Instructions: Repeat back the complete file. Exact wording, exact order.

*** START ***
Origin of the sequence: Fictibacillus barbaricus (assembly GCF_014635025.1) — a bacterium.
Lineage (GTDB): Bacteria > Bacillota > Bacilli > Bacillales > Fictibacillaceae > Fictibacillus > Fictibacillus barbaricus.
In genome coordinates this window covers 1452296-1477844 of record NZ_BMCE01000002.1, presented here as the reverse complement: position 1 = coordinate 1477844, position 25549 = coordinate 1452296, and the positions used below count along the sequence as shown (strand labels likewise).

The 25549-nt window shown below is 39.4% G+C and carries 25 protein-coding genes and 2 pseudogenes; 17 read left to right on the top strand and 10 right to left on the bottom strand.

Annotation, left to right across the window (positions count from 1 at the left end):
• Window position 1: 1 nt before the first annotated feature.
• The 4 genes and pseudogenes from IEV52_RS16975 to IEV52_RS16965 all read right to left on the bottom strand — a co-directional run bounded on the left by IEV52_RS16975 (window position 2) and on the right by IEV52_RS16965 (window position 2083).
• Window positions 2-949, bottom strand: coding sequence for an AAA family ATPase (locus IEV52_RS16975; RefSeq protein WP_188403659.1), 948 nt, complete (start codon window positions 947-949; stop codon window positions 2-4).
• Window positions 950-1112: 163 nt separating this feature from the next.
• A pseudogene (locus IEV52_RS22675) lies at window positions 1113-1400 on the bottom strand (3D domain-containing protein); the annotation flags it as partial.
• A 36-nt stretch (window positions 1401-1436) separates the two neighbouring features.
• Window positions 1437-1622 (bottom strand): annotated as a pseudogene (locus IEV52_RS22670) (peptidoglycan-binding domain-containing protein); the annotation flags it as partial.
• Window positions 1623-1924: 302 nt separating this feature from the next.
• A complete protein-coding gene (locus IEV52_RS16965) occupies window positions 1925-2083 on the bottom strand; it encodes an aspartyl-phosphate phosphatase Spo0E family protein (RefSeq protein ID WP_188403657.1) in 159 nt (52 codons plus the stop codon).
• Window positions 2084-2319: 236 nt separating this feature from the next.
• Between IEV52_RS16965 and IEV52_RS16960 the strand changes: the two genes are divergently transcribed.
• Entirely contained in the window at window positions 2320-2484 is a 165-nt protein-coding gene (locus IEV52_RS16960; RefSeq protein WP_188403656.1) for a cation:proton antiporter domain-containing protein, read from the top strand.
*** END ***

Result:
Origin of the sequence: Fictibacillus barbaricus (assembly GCF_014635025.1) — a bacterium.
Lineage (GTDB): Bacteria > Bacillota > Bacilli > Bacillales > Fictibacillaceae > Fictibacillus > Fictibacillus barbaricus.
In genome coordinates this window covers 1452296-1477844 of record NZ_BMCE01000002.1, presented here as the reverse complement: position 1 = coordinate 1477844, position 25549 = coordinate 1452296, and the positions used below count along the sequence as shown (strand labels likewise).

The 25549-nt window shown below is 39.4% G+C and carries 25 protein-coding genes and 2 pseudogenes; 17 read left to right on the top strand and 10 right to left on the bottom strand.

Annotation, left to right across the window (positions count from 1 at the left end):
• Window position 1: 1 nt before the first annotated feature.
• The 4 genes and pseudogenes from IEV52_RS16975 to IEV52_RS16965 all read right to left on the bottom strand — a co-directional run bounded on the left by IEV52_RS16975 (window position 2) and on the right by IEV52_RS16965 (window position 2083).
• Window positions 2-949, bottom strand: coding sequence for an AAA family ATPase (locus IEV52_RS16975; RefSeq protein WP_188403659.1), 948 nt, complete (start codon window positions 947-949; stop codon window positions 2-4).
• Window positions 950-1112: 163 nt separating this feature from the next.
• A pseudogene (locus IEV52_RS22675) lies at window positions 1113-1400 on the bottom strand (3D domain-containing protein); the annotation flags it as partial.
• A 36-nt stretch (window positions 1401-1436) separates the two neighbouring features.
• Window positions 1437-1622 (bottom strand): annotated as a pseudogene (locus IEV52_RS22670) (peptidoglycan-binding domain-containing protein); the annotation flags it as partial.
• Window positions 1623-1924: 302 nt separating this feature from the next.
• A complete protein-coding gene (locus IEV52_RS16965) occupies window positions 1925-2083 on the bottom strand; it encodes an aspartyl-phosphate phosphatase Spo0E family protein (RefSeq protein ID WP_188403657.1) in 159 nt (52 codons plus the stop codon).
• Window positions 2084-2319: 236 nt separating this feature from the next.
• Between IEV52_RS16965 and IEV52_RS16960 the strand changes: the two genes are divergently transcribed.
• Entirely contained in the window at window positions 2320-2484 is a 165-nt protein-coding gene (locus IEV52_RS16960; RefSeq protein WP_188403656.1) for a cation:proton antiporter domain-containing protein, read from the top strand.